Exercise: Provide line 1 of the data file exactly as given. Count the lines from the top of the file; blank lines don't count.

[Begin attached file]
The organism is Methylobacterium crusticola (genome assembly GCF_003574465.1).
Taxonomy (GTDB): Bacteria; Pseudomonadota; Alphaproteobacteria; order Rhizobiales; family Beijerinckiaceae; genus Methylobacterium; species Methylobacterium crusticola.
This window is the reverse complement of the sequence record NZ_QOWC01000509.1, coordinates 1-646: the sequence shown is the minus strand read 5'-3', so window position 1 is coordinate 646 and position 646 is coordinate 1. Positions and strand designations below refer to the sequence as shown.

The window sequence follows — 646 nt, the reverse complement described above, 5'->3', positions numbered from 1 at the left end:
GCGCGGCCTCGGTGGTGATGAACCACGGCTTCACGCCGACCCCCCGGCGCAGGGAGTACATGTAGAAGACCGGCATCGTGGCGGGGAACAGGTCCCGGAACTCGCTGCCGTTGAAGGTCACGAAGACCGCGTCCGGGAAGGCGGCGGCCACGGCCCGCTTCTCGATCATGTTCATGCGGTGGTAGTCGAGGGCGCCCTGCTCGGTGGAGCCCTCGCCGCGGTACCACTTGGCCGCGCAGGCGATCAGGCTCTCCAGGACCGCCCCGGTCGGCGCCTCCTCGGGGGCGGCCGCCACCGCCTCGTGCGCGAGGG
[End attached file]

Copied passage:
The organism is Methylobacterium crusticola (genome assembly GCF_003574465.1).